It’s been more than a year since Victoria and Esquimalt sat down to hash out a policing framework agreement, a delay Esquimalt’s mayor is calling “beyond belief.”
The framework agreement is part of a mandated process set out in June 2012 by then-B.C. justice minister Shirley Bond, when Esquimalt was told to stick with police services provided by the Victoria Police Department despite the township’s desire to contract RCMP services.
While stakeholders in provincial and municipal governments anticipated the resulting negotiations would be contentious – the province agreed to fund a mediator for the process – no one expected talks to drag on 13 months, said Esquimalt Mayor Barb Desjardins.
“We are almost going into the next budget cycle and that is beyond belief that we would still be here,” she said. “It’s really unacceptable to both communities.”
Both parties have been unable to come to terms on the deployment of police services and a shared funding formula, Desjardins said, calling the negotiations “complicated.”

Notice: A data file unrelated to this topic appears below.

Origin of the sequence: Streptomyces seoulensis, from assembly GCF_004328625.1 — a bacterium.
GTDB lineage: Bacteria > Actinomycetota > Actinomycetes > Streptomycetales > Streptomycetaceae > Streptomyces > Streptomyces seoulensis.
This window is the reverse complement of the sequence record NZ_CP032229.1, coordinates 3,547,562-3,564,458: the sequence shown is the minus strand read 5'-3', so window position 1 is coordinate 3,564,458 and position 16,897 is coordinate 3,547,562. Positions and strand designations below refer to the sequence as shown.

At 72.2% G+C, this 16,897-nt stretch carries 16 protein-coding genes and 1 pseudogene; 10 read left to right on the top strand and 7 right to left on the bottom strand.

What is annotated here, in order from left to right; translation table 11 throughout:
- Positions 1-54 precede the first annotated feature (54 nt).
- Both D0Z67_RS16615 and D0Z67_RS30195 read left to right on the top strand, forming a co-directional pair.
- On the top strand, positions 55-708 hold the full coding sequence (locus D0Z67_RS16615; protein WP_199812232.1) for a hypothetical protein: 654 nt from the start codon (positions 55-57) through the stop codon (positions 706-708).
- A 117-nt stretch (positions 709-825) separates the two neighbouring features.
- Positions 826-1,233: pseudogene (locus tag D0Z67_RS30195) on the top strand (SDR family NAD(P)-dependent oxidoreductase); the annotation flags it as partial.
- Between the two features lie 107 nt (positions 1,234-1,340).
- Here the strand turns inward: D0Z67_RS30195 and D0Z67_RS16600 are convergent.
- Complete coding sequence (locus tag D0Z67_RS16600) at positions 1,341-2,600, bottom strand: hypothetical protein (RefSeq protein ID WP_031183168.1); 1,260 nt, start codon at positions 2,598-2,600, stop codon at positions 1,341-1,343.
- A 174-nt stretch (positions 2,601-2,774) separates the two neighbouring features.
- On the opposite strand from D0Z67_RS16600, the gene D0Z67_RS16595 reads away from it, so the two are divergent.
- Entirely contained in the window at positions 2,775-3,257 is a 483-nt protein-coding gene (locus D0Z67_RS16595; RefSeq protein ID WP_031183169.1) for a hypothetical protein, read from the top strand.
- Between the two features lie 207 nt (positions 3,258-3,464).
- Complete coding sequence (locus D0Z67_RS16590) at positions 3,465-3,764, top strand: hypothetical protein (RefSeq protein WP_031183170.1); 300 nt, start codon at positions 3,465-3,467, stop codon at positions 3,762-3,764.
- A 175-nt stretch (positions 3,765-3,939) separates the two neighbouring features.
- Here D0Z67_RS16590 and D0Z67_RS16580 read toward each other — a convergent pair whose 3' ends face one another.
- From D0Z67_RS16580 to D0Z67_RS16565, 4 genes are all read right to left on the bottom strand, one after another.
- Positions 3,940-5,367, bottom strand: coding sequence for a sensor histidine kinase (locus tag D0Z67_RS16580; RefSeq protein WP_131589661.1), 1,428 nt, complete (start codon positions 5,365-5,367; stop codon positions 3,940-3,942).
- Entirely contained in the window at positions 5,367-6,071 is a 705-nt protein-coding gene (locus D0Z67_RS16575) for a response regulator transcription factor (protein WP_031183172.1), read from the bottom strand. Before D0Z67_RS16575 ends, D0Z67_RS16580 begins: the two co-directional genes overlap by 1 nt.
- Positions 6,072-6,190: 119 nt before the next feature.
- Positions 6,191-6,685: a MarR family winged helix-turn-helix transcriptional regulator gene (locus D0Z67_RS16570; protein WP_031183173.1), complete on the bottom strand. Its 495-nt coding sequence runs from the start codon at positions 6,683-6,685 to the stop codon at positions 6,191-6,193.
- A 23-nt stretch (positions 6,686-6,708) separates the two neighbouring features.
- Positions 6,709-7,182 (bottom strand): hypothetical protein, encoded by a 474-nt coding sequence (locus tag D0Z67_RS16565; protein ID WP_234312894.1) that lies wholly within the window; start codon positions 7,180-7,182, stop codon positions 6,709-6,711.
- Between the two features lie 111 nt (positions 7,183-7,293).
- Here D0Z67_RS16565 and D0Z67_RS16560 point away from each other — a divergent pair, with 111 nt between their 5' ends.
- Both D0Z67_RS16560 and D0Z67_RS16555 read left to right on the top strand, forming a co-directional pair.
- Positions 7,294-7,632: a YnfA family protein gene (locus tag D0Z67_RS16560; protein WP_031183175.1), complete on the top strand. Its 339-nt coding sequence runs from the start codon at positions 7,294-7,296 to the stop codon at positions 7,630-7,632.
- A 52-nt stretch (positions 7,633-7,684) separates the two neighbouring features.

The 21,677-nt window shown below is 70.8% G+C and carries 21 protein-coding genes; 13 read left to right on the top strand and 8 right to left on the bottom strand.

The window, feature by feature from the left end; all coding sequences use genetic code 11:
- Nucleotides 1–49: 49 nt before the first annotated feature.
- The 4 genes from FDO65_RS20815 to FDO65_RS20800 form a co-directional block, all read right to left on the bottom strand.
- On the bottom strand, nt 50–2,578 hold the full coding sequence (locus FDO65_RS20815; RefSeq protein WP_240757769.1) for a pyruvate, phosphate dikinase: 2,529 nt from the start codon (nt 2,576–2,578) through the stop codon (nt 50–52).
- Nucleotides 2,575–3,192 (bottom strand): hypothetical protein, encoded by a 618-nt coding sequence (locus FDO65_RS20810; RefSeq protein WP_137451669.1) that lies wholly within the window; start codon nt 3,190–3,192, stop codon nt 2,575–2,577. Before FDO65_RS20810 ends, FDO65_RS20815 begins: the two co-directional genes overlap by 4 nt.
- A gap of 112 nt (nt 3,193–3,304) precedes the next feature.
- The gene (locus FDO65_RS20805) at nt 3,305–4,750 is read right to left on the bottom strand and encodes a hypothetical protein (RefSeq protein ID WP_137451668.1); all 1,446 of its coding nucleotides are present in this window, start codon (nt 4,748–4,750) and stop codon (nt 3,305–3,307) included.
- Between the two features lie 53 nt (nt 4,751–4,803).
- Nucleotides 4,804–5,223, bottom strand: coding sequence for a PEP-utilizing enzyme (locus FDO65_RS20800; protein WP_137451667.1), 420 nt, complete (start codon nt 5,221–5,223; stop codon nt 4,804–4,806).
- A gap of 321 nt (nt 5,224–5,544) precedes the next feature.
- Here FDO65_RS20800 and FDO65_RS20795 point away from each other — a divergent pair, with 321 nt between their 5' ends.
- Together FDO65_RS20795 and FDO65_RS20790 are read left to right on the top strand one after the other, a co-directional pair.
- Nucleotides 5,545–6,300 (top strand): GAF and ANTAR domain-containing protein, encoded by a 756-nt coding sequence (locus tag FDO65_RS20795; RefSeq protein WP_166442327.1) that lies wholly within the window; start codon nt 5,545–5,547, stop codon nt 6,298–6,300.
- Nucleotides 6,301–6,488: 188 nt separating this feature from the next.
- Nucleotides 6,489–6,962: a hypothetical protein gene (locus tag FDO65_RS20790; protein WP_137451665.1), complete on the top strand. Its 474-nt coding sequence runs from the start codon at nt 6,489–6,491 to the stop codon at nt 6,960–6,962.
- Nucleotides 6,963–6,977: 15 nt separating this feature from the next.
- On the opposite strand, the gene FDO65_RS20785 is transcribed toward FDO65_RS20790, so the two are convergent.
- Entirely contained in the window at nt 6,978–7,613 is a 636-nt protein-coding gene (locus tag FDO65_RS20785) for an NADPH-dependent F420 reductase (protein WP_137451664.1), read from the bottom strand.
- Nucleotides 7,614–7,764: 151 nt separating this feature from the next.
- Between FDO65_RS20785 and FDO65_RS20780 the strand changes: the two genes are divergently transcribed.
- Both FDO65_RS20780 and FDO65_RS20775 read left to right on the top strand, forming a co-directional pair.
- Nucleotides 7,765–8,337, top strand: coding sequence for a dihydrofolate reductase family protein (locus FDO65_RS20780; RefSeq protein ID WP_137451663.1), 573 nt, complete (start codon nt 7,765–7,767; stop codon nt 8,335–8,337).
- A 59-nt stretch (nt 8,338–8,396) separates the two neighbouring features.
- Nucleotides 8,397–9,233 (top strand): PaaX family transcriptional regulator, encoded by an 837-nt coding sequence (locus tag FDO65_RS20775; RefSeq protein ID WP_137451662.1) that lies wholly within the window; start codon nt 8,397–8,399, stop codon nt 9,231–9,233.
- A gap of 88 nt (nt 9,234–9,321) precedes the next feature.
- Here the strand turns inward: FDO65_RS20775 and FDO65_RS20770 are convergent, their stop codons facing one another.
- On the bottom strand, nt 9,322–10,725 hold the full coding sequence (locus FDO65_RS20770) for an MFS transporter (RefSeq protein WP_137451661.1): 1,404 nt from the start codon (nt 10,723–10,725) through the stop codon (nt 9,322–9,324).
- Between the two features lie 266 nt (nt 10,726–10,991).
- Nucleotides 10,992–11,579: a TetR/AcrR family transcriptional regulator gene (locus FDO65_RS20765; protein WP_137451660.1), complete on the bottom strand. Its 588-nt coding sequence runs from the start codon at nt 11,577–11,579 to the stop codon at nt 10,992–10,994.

“We want to make sure we get in this process what the community has said they want for policing,” she said.
Victoria Mayor Dean Fortin declined to comment, citing ongoing negotiations.
Newly appointed Justice Minister Suzanne Anton was unavailable for comment, but a ministry spokesperson said the province remains confident an agreement will be reached and that Anton won’t be intervening at this time. The spokesperson was unable to provide a deadline for negotiations.
“The progress is being monitored closely as ministry staff continue to support this process to ensure both sides have had the opportunity to express their concerns,” the spokesperson said. “There has been considerable progress in most areas … and we are confident that both municipalities will receive appropriate levels of policing.”
The Victoria-Esquimalt policing framework agreement is largely considered the first step towards regional policing in Greater Victoria, a model recommended by missing women inquiry commissioner Wally Oppal for both the Capital Region and Metro Vancouver.
The Justice Ministry is currently undertaking a provincewide review of policing services and policies, including the explorations of “further integration of services, while at the same time retaining local community-focused policing.”
Public input for the B.C. Policing and Community Safety Plan is being accepted until Aug. 31 at bit.ly/1acRlkA or by emailing email@example.com.
The review is expected to be completed by March 2015.